Please cite this paper as: Kondo W, Bourdel N, Tamburro S, Cavoli D, Jardon K, Rabischong B, Botchorishvili R, Pouly J, Mage G, Canis M. Complications after surgery for deeply infiltrating pelvic endometriosis. BJOG 2011;118:292–298.
Objective To evaluate the complications after surgery for deep endometriosis.
Design Retrospective study.
Setting Data from the CHU Estaing database and patients’ charts between January 1987 and December 2007.
Sample All women given surgical treatment for deep endometriosis.
Methods Women who underwent surgery for deep endometriosis were reviewed for intra- and postoperative complications.
Main outcome measures Primary outcomes were rates of intra- and postoperative complications. Complications were compared according to the procedure performed.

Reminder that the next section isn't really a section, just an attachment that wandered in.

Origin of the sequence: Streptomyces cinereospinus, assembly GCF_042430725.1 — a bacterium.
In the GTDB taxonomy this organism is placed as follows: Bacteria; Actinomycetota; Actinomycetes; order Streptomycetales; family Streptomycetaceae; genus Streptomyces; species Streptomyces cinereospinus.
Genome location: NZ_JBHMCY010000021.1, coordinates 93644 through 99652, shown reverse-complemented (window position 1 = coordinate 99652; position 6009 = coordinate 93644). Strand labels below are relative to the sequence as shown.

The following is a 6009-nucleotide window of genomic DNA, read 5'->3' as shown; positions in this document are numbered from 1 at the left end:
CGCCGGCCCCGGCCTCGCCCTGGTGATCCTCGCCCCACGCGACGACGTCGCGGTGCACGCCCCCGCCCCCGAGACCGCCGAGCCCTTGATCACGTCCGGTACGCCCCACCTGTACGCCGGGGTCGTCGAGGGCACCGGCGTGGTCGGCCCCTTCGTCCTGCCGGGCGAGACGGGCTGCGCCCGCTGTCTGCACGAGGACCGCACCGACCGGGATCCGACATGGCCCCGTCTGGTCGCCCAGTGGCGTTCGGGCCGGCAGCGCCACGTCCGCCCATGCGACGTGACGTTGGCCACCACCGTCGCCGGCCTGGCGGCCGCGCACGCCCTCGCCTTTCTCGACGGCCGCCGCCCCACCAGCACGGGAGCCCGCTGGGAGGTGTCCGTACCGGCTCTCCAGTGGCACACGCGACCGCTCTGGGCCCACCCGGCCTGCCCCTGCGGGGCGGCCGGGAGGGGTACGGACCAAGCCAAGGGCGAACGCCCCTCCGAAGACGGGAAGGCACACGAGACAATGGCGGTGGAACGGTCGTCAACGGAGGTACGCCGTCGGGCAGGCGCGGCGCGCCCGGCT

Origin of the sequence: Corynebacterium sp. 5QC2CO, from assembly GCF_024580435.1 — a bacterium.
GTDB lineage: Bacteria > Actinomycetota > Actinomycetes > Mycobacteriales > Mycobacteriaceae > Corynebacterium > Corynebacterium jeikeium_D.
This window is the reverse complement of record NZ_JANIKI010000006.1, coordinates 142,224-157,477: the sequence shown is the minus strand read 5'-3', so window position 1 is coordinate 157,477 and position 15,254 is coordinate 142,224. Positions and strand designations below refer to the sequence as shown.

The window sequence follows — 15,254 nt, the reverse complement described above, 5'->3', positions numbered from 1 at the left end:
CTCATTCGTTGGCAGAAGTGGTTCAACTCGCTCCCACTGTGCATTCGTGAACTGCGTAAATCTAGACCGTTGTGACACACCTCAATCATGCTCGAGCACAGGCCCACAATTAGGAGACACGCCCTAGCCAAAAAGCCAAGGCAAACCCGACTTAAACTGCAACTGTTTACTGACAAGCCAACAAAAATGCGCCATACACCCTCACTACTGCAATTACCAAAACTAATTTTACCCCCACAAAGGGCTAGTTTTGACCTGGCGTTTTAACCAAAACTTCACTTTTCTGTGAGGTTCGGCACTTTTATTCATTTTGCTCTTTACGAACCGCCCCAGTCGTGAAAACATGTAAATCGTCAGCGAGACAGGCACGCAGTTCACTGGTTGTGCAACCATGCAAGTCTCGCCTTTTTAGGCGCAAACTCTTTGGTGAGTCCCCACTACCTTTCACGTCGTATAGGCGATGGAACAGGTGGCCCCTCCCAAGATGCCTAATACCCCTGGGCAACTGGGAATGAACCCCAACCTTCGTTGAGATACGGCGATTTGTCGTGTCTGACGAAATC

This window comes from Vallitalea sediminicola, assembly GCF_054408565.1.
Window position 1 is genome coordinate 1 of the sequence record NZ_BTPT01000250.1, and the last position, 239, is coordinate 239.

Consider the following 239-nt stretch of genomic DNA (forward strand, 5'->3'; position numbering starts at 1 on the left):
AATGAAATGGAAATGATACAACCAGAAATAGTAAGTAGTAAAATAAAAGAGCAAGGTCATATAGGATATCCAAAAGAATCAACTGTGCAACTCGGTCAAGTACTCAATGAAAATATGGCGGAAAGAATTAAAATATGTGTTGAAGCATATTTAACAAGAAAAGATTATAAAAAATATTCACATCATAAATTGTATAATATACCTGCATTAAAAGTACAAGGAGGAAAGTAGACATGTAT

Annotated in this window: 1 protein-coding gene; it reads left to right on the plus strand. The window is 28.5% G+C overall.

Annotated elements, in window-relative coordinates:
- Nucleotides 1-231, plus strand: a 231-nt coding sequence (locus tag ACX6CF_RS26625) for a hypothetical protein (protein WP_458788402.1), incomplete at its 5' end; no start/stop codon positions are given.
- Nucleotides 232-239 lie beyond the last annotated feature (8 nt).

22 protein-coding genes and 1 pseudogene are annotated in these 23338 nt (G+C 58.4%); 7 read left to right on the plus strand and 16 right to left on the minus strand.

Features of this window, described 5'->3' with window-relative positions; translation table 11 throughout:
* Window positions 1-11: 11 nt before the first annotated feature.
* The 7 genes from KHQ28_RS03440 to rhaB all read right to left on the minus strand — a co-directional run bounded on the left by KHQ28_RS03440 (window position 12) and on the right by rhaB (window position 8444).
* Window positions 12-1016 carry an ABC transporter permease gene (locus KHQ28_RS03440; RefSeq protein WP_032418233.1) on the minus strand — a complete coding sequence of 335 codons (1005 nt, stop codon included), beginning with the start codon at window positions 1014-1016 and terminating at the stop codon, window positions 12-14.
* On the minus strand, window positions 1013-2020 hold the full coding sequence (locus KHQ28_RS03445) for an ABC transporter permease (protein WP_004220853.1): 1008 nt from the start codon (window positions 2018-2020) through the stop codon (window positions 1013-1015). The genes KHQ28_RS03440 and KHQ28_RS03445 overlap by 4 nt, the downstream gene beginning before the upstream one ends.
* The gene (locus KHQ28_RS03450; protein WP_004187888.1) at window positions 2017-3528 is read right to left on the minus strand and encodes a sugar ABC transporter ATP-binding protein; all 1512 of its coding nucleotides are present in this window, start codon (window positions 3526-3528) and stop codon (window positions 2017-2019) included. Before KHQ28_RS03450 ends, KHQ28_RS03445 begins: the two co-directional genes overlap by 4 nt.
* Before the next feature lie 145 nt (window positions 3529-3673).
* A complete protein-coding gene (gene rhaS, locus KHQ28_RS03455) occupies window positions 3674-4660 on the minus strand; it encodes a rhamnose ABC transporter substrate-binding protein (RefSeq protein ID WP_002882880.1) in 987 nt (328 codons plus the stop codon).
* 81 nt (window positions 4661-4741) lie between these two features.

Results A total of 568 women were included in the study, with a mean age of 32.4 years. The mean estimated diameter of the nodule felt by vaginal examination was 1.8 cm (ranging from 0.5 to 7 cm). Laparoscopic surgery was performed in 560 women (98.6%), and conversion was required in 2.3%. The mean operative time was 155 minutes. Intraoperative complications occurred in 12 women (2.1%), including six minor (1.05%) and six major (1.05%) complications. Postoperative complications developed in 79 women (13.9%), including 54 minor (9.5%) and 26 major (4.6%) complications (one woman had both minor and major postoperative complications). The overall major postoperative complication rate for women who underwent any type of rectal surgery (shaving, excision and suture, or segmental resection) was 9.3% (21 out of 226), compared with only 1.5% for the other women (five out of 342) (P < 0.01). Shaving presented less major postoperative complications compared with segmental resection (24 versus 6.7%; P = 0.004).
Conclusions Surgery for deep endometriosis is feasible, but it is associated with major complications, especially when any type of rectal surgery must be performed.